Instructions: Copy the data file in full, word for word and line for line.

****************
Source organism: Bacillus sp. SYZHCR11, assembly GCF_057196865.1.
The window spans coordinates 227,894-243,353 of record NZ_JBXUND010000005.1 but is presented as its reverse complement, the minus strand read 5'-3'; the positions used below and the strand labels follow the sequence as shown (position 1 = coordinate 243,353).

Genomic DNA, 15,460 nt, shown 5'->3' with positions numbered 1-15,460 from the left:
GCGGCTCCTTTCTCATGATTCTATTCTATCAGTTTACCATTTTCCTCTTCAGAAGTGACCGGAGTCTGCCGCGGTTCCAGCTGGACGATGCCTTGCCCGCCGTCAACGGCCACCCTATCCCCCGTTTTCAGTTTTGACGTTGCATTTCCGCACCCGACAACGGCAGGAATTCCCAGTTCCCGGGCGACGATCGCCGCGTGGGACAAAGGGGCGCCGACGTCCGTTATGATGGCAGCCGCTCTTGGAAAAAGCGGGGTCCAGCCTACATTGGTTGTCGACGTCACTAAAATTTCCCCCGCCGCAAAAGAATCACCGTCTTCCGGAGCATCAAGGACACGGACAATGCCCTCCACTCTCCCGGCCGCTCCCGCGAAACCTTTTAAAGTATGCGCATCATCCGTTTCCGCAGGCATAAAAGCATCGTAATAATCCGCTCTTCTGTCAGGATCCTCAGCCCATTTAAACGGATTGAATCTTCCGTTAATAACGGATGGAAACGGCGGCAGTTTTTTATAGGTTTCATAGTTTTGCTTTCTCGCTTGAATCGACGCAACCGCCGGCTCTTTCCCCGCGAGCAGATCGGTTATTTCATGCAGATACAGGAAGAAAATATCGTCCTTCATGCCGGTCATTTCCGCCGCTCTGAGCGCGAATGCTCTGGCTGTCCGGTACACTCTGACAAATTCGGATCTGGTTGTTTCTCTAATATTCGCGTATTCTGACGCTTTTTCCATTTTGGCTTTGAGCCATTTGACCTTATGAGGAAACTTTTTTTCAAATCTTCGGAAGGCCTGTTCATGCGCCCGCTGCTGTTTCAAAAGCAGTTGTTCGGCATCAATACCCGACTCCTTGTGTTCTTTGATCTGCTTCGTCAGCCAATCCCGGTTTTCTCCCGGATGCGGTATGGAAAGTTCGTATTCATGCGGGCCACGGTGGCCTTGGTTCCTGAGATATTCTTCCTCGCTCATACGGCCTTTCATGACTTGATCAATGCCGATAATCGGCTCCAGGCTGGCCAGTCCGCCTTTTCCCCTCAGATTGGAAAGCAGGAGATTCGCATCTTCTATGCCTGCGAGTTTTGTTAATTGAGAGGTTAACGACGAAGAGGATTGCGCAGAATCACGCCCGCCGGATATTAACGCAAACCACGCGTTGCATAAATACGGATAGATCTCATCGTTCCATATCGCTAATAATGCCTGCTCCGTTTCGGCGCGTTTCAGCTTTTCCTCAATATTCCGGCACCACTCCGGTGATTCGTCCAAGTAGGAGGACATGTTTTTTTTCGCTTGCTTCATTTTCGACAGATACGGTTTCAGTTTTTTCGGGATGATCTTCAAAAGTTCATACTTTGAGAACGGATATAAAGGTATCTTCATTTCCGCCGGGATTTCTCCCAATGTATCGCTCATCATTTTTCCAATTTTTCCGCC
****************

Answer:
Source organism: Bacillus sp. SYZHCR11, assembly GCF_057196865.1.
The window spans coordinates 227,894-243,353 of record NZ_JBXUND010000005.1 but is presented as its reverse complement, the minus strand read 5'-3'; the positions used below and the strand labels follow the sequence as shown (position 1 = coordinate 243,353).

Genomic DNA, 15,460 nt, shown 5'->3' with positions numbered 1-15,460 from the left:
GCGGCTCCTTTCTCATGATTCTATTCTATCAGTTTACCATTTTCCTCTTCAGAAGTGACCGGAGTCTGCCGCGGTTCCAGCTGGACGATGCCTTGCCCGCCGTCAACGGCCACCCTATCCCCCGTTTTCAGTTTTGACGTTGCATTTCCGCACCCGACAACGGCAGGAATTCCCAGTTCCCGGGCGACGATCGCCGCGTGGGACAAAGGGGCGCCGACGTCCGTTATGATGGCAGCCGCTCTTGGAAAAAGCGGGGTCCAGCCTACATTGGTTGTCGACGTCACTAAAATTTCCCCCGCCGCAAAAGAATCACCGTCTTCCGGAGCATCAAGGACACGGACAATGCCCTCCACTCTCCCGGCCGCTCCCGCGAAACCTTTTAAAGTATGCGCATCATCCGTTTCCGCAGGCATAAAAGCATCGTAATAATCCGCTCTTCTGTCAGGATCCTCAGCCCATTTAAACGGATTGAATCTTCCGTTAATAACGGATGGAAACGGCGGCAGTTTTTTATAGGTTTCATAGTTTTGCTTTCTCGCTTGAATCGACGCAACCGCCGGCTCTTTCCCCGCGAGCAGATCGGTTATTTCATGCAGATACAGGAAGAAAATATCGTCCTTCATGCCGGTCATTTCCGCCGCTCTGAGCGCGAATGCTCTGGCTGTCCGGTACACTCTGACAAATTCGGATCTGGTTGTTTCTCTAATATTCGCGTATTCTGACGCTTTTTCCATTTTGGCTTTGAGCCATTTGACCTTATGAGGAAACTTTTTTTCAAATCTTCGGAAGGCCTGTTCATGCGCCCGCTGCTGTTTCAAAAGCAGTTGTTCGGCATCAATACCCGACTCCTTGTGTTCTTTGATCTGCTTCGTCAGCCAATCCCGGTTTTCTCCCGGATGCGGTATGGAAAGTTCGTATTCATGCGGGCCACGGTGGCCTTGGTTCCTGAGATATTCTTCCTCGCTCATACGGCCTTTCATGACTTGATCAATGCCGATAATCGGCTCCAGGCTGGCCAGTCCGCCTTTTCCCCTCAGATTGGAAAGCAGGAGATTCGCATCTTCTATGCCTGCGAGTTTTGTTAATTGAGAGGTTAACGACGAAGAGGATTGCGCAGAATCACGCCCGCCGGATATTAACGCAAACCACGCGTTGCATAAATACGGATAGATCTCATCGTTCCATATCGCTAATAATGCCTGCTCCGTTTCGGCGCGTTTCAGCTTTTCCTCAATATTCCGGCACCACTCCGGTGATTCGTCCAAGTAGGAGGACATGTTTTTTTTCGCTTGCTTCATTTTCGACAGATACGGTTTCAGTTTTTTCGGGATGATCTTCAAAAGTTCATACTTTGAGAACGGATATAAAGGTATCTTCATTTCCGCCGGGATTTCTCCCAATGTATCGCTCATCATTTTTCCAATTTTTCCGCC